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I am using ASP .NET MVC 3 and I have an interesting problem to solve that I am hoping for some advice on.

I have a page that has a number of divs inside it. The contents of each div changes over time and so currently I have a timer for each div running that makes a $.ajax request to the server which returns a PartialViewResult with the updated contents of the div. The partial view is quite complex and references other views.

The problem with this approach is that it does not scale very well. It could be that each user has a lot of these timers running and with a lot of users the server is constantly being hit. I would rather, therefore, make a single request to the server that returns, potentially, multiple div contents so it would be:

div1 { some html }
div2 { some html }


Then on the client I could put each bit of HTML into the correct position on the page.

I thought that what I could do is return JSON from the server but my problem is - how do I get the HTML? At the moment the razor compiler will run and turn my partial view cshtml files into HTML but if I am returning JSON, is it possible to programmatically call the razor compiler?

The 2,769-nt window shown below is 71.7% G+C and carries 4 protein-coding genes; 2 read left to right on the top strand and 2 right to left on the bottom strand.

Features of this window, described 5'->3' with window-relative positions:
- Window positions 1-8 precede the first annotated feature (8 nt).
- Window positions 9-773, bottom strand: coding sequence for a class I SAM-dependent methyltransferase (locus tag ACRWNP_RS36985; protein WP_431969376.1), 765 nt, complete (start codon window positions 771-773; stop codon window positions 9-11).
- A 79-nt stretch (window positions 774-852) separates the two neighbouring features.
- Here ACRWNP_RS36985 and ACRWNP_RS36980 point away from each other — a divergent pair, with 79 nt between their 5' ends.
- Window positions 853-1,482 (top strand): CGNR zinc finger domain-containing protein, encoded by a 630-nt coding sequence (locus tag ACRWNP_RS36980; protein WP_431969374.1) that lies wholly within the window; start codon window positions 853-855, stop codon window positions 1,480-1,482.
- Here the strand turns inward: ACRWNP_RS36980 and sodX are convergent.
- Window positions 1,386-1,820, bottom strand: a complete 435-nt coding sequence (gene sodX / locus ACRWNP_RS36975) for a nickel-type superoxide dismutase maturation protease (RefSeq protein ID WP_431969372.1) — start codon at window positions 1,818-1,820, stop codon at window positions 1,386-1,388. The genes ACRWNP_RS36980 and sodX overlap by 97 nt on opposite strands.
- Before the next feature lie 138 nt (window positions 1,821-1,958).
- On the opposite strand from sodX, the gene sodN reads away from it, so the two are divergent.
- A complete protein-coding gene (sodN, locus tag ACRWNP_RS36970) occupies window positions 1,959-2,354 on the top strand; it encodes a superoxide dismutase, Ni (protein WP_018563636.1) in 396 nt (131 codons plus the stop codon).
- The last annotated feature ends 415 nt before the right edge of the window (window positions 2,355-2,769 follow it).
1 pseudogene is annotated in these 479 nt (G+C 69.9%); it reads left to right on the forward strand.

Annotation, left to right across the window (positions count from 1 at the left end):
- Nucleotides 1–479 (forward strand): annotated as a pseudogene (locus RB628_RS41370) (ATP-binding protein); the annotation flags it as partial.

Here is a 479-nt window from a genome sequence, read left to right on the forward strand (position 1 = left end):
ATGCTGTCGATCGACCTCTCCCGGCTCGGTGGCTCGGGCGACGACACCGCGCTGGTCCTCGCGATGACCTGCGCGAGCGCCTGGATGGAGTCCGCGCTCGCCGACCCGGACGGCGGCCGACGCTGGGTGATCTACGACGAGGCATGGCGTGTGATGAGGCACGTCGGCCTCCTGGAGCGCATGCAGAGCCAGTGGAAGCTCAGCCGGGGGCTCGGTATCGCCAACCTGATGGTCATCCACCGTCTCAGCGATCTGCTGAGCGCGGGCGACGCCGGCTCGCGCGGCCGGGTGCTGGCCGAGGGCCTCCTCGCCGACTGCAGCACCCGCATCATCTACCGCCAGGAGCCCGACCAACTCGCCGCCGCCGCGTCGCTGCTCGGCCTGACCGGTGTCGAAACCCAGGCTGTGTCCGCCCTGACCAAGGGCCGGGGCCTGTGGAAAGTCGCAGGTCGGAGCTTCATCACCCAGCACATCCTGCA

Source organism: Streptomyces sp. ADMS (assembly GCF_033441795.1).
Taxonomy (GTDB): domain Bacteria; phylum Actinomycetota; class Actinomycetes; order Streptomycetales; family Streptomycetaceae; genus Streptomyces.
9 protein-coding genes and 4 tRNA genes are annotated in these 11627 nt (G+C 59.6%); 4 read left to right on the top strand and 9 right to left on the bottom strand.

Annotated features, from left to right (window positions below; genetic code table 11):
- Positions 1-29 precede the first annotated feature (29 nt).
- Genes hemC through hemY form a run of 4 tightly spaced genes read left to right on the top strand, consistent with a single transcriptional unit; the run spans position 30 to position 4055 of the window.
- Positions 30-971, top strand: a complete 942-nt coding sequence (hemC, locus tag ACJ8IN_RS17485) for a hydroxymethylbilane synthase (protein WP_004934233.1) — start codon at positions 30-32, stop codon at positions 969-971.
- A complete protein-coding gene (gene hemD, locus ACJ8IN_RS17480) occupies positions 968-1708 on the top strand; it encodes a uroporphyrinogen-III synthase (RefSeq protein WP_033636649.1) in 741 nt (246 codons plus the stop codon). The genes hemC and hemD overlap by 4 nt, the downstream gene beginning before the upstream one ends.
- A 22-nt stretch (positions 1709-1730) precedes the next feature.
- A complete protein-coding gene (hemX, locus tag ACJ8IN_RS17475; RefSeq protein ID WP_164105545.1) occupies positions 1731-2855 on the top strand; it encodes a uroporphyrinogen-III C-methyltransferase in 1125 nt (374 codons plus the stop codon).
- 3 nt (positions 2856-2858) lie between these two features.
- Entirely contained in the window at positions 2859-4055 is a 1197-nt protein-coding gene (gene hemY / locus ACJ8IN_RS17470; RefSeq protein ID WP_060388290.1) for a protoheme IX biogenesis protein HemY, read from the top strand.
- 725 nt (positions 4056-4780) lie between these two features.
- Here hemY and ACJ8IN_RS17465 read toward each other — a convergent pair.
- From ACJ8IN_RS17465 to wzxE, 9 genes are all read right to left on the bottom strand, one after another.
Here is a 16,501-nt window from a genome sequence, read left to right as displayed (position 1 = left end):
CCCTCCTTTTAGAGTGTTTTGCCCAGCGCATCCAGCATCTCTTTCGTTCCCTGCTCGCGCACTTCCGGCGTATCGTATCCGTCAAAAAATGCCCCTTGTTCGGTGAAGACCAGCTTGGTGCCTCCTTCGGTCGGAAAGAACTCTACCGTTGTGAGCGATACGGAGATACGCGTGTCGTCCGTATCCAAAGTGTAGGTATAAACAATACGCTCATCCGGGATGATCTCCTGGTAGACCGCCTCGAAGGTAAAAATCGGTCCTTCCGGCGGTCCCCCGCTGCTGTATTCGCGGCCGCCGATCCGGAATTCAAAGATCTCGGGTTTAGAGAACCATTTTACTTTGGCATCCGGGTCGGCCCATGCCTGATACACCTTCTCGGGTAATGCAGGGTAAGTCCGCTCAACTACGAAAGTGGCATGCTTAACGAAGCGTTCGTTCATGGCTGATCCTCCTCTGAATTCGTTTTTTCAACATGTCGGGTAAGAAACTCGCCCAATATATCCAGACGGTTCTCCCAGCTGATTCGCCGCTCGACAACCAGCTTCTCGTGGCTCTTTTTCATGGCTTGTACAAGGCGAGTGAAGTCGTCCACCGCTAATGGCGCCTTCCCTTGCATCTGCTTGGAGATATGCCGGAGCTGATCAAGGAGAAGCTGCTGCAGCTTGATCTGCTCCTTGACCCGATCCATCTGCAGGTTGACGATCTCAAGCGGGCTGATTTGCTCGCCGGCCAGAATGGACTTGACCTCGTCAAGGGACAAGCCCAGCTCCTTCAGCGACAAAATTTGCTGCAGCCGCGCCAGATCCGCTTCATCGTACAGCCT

I found Razor Engine here: that seems to do what I want but is it possible to do it with just vanilla ASP NET MVC?

Or, given the problem, is there a better way that I could achieve my goal?

Thanks for any help!

share|improve this question
Why not create an Action that returns a new PartialView that renders all of those PartialViews? That way the engine is being called from the right place, i.e. the view. – StuperUser Dec 20 '11 at 14:34
up vote 5 down vote accepted

Create an Action that returns a new PartialView that renders all of those PartialViews. e.g. an action:

public PartialViewResult AggregatedAction(args)
    return PartialView();

with a view that contains:

@Html.Action("IndividualAction1", null)
@Html.Action("IndividualAction2", null)
@Html.Action("IndividualAction3", null)

See for more details.

That way there is only one request and the rendering engine is being called from the right place, i.e. the view.

Then with the result, you can search for the various divs and replace the html in the client.


If the structure of your page allows it, you should use: (as @Jorge says) to replace all of the html with one line.

$('div#targetDiv').load('Controller\AggregatedAction', anyData);
share|improve this answer
Thanks StuperUser! Took me a few minutes to groc your answer but that will work a charm - I have a hidden div in the page that I set as the target ID for the ajax action, inside the view that is returned for the action I loop through and put each of the divs that need updating and then in Javascript move them into the right place in the success function – kmp Dec 20 '11 at 15:10
Excellent. You shouldn't need to move them with JS in the mark up in the hierarchy if they're positioned differently by CSS, so you can load to a "live" unhidden div and they should be updated in position. – StuperUser Dec 20 '11 at 15:15